Scotland captain Kyle Coetzer and vice-captain Con de Lange were yearning for divine intervention during Malcolm Waller‘s late surge that took their first-ever ODI against Zimbabwe down to the wire. Their prayers were answered when Waller, in his attempt to strike a sixth six, found Chris Sole on the deep square leg boundary – some may say literally. It ended Waller’s innings at 92 off 62 balls as Scotland prevailed by 26 runs via the DLS Method to pick up their first ODI win against a Full Member.
“When that ball was going to deep square off Waller, I was just praying for it to land inside the ropes because he hadn’t hit many inside,” Coetzer told ESPNcricinfo. “He hit them all over the rope or even out of the ground. Then, when that last one went up, just over the moon; really, really over the moon, really chuffed for the guys. You could tell by the emotions and the celebrations from the guys, we’re obviously really happy with the day.”
Waller had struck a series of sixes straight down the ground and to the east boundary, including one extraordinary cut with the wind at his back that sailed 30 yards over the point boundary, into the adjacent tennis courts. Zimbabwe entered the last three overs requiring 38 with two wickets in hand. After a lengthy chat, left-arm spinner de Lange was brought on, and Waller drove his second ball for a straight six out of the ground. But three balls later, in trying to hit one through the wind, Waller’s slog hung up in the stiff breeze for Sole to take the catch.
It was controversial as video footage appeared to indicate Sole’s foot came in contact with the boundary rope before quickly coming off. Waller initially stayed on the field while Zimbabwe’s bench protested; the umpires conferred before sticking with the call that it had been a clean catch. Waller said another six there would have made the last two overs manageable, especially with at least one needing to be bowled by a medium pacer.
“With this wind, we knew you have to target the one side where it is,” Waller said. “When they brought the spinner on in the third-last over there, I felt it was a good chance for me to bang a couple of boundaries, even though the wind was coming. I was probably looking to go straighter. I knew that if I could put the spinner under a lot of pressure and get two or three sixes in that over, they would definitely be under a lot of pressure with two seamers left. Ten an over against seamers, I think is pretty comfortable on here.”
De Lange said he felt tense at the start of the 41st over despite having already taken four wickets, and prayed for the wind to help keep the ball in play.
“It was quite nerve-wracking. I must be honest because the one that went for six, I missed the length slightly, and then that one hit the length, trying to get him to hit into the wind, and then I was just praying for the ball to come down inside the rope and it was taken,” de Lange said. “That’s why we all play cricket. That’s what you grow up as a kid dreaming towards, beating Test nations.
“Our victory is probably a result of belief that we can do really well, can compete and beat the big boys. So to win, just everyone’s emotion afterwards, as soon as that last catch was taken, that relief is a fantastic feeling.”
The controversial catch aside, Waller felt Zimbabwe had tripped themselves up early in the chase with needless run-outs on a good batting track. Hamilton Masakadza had battered Scotland in the Powerplay and looked set for a big score before he was run out, responding to a call for a tight single from Solomon Mire, in the 11th over for 38. It ended the opening partnership at 55.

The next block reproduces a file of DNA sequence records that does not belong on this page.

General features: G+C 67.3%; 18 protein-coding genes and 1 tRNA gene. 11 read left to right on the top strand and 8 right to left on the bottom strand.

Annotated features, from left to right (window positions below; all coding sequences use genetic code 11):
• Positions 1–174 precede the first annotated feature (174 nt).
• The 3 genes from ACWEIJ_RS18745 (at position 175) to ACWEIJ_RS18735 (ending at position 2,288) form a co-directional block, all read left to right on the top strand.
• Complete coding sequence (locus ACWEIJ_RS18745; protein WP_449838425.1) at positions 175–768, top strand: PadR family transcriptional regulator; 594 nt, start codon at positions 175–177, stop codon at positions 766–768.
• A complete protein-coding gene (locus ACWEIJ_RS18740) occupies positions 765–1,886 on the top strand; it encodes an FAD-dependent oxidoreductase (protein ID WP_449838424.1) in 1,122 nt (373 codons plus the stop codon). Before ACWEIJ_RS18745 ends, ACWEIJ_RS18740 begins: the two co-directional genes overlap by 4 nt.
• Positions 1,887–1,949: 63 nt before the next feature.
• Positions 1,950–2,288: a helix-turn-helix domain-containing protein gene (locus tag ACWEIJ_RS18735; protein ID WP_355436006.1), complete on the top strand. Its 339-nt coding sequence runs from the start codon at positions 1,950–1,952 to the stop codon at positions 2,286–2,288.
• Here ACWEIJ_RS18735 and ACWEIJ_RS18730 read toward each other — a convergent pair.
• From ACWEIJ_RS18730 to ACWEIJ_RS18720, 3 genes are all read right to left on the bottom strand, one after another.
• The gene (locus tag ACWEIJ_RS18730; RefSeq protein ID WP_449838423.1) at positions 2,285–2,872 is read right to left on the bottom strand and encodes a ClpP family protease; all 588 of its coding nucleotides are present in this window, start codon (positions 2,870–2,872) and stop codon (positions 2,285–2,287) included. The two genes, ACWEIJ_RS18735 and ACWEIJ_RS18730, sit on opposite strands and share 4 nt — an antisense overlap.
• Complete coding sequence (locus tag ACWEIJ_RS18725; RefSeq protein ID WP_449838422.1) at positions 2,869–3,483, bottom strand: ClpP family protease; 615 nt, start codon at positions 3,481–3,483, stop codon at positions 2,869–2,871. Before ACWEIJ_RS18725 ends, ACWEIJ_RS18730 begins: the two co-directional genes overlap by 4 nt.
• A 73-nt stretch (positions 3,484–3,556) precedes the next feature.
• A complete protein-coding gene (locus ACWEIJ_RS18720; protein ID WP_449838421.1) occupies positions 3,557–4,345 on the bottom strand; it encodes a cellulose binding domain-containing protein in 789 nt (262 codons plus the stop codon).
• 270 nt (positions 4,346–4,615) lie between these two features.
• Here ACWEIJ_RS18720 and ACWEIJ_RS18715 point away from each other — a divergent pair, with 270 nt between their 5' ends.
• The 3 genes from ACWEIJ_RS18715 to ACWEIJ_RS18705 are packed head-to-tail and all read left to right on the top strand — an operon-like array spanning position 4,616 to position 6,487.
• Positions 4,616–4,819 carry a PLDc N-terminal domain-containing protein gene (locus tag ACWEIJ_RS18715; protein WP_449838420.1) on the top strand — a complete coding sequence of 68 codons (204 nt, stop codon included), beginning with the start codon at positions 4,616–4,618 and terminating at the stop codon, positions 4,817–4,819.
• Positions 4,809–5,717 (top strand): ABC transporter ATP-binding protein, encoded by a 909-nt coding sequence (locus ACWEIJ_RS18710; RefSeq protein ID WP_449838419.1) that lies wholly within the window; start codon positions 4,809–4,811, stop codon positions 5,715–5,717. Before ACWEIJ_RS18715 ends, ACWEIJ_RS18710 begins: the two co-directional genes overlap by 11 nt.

“We’ve been following a couple of games that have been played here, and obviously they have been high-scoring,” Waller said. “So we knew it is a decent batting track, and I think on average, guys are looking at 280-290. So when they posted that score, we were confident and felt if we had wickets in hand and had a good start up front that we’d be able to chase it down or get close to it towards the end.
“When you’re chasing a big score like that, you don’t want run-outs. You’re going to get run-outs in games, but it’s crucial not to lose your wickets like that. I think we got off to a really good start with Hamilton and Mire, and we were definitely going along and putting them under pressure. But then just silly run-outs definitely put a damper, and then a couple of quick wickets after that definitely holds you back when you have to go at six-seven an over.”
Over the course of the day, Scotland had been the side to hold their nerve under pressure. They were tested at the start, where they were limited to four runs off the first four overs. But Coetzer, who was composed to begin with, unleashed his array of drives and cuts later in the Powerplay en route to his fourth ODI ton that set up a defendable total. Coetzer hoped that the win, Scotland’s first in ODIs over a Full Member after 23 losses, will influence other Full Members to schedule fixtures against them.
“I hope it will prove and put a case forward to giving us more opportunities, and this is what we’ve been waiting to do for a little while,” Coetzer said. “We’ve taken a little bit longer than other teams have, but we’ve now got a strong squad of players and we hope that we could still keep on challenging and maybe play some of the other Test-ranked teams. It’s definitely made a statement today.”
Peter Della Penna is ESPNcricinfo’s USA correspondent. @PeterDellaPenna
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